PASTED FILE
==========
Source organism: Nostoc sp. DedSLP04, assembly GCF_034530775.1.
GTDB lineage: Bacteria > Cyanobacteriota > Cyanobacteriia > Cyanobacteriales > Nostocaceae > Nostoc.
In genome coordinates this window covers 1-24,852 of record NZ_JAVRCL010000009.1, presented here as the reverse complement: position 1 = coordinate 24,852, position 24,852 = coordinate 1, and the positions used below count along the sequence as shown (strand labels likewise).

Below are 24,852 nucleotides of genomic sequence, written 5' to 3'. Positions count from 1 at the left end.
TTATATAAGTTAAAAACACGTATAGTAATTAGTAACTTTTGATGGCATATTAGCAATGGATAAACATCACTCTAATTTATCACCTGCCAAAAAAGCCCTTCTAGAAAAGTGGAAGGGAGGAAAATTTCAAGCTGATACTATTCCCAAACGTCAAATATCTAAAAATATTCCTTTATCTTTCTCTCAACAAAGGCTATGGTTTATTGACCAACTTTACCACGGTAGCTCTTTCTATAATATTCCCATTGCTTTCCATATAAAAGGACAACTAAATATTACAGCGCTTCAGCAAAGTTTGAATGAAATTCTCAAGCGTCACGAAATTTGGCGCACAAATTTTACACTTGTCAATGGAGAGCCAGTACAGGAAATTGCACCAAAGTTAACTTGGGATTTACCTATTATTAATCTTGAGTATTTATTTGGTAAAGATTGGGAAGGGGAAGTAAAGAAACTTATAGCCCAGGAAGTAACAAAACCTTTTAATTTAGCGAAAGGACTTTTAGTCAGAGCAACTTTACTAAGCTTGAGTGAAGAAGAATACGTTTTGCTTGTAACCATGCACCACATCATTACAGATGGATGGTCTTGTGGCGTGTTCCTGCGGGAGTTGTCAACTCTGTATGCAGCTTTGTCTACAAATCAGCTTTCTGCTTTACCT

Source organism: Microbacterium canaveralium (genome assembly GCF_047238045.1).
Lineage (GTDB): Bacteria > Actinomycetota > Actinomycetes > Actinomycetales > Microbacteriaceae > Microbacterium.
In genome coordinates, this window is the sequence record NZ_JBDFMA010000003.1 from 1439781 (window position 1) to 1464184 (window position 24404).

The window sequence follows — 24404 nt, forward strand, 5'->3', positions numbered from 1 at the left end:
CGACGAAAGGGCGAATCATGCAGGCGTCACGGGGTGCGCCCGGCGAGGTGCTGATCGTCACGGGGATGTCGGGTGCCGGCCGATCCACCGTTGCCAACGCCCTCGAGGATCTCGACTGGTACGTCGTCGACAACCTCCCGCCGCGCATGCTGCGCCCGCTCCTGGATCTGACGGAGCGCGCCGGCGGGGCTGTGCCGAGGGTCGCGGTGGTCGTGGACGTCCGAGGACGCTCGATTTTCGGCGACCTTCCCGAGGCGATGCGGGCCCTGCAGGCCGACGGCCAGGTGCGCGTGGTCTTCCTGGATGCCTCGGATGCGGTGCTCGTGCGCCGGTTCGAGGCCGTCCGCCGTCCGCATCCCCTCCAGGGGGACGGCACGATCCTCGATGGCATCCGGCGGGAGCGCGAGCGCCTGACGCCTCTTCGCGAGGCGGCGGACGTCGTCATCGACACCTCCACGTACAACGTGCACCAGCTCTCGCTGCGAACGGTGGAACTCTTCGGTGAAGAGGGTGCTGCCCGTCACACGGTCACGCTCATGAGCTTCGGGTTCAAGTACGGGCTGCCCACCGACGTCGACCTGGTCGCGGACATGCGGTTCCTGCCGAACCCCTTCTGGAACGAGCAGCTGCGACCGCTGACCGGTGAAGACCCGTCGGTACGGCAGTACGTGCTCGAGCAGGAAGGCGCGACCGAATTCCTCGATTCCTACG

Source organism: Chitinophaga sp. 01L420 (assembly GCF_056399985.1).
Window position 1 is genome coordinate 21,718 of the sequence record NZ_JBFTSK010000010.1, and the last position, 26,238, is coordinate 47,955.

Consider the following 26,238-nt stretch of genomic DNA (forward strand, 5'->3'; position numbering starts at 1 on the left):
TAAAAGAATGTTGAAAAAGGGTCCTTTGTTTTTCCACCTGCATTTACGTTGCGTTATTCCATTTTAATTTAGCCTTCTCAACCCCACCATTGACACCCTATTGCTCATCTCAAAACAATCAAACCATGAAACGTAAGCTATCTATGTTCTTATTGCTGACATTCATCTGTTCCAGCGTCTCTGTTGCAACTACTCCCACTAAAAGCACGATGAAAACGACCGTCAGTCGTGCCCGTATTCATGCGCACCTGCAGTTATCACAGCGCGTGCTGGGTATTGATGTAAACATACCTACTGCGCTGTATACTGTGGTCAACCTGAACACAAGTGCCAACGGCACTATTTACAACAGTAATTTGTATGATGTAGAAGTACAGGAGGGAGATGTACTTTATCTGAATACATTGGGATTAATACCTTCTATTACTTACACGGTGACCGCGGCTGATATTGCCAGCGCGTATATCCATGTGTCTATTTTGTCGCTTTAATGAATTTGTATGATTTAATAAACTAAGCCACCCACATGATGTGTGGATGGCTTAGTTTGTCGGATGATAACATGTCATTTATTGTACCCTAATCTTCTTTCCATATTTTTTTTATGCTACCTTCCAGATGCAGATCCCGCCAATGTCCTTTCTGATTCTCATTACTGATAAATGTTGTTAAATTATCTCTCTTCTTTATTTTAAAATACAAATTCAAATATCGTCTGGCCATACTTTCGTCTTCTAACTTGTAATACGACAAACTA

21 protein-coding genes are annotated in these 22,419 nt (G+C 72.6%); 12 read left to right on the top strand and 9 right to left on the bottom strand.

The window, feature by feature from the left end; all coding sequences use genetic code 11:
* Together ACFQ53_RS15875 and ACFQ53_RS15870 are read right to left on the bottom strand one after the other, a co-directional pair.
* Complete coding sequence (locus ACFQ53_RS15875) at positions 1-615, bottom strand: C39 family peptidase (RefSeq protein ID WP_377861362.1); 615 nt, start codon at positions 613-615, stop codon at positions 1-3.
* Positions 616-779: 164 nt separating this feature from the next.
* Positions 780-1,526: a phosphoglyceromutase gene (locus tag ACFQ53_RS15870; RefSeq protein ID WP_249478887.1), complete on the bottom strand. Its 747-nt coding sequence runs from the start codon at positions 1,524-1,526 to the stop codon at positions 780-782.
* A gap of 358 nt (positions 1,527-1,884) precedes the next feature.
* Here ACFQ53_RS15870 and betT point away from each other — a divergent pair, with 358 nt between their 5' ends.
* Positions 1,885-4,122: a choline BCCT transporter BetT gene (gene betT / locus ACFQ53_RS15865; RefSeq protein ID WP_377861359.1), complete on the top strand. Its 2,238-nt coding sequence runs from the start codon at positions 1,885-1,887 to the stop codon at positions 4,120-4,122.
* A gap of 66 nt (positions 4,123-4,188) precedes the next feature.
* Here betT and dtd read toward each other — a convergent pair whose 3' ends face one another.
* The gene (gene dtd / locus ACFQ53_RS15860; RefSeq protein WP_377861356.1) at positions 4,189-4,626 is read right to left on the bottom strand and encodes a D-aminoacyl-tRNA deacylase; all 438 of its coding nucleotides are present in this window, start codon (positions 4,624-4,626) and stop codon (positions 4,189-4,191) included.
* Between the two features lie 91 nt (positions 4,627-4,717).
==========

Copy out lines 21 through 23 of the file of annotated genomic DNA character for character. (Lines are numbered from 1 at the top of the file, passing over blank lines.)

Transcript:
* A gap of 358 nt (positions 1,527-1,884) precedes the next feature.
* Here ACFQ53_RS15870 and betT point away from each other — a divergent pair, with 358 nt between their 5' ends.
* Positions 1,885-4,122: a choline BCCT transporter BetT gene (gene betT / locus ACFQ53_RS15865; RefSeq protein ID WP_377861359.1), complete on the top strand. Its 2,238-nt coding sequence runs from the start codon at positions 1,885-1,887 to the stop codon at positions 4,120-4,122.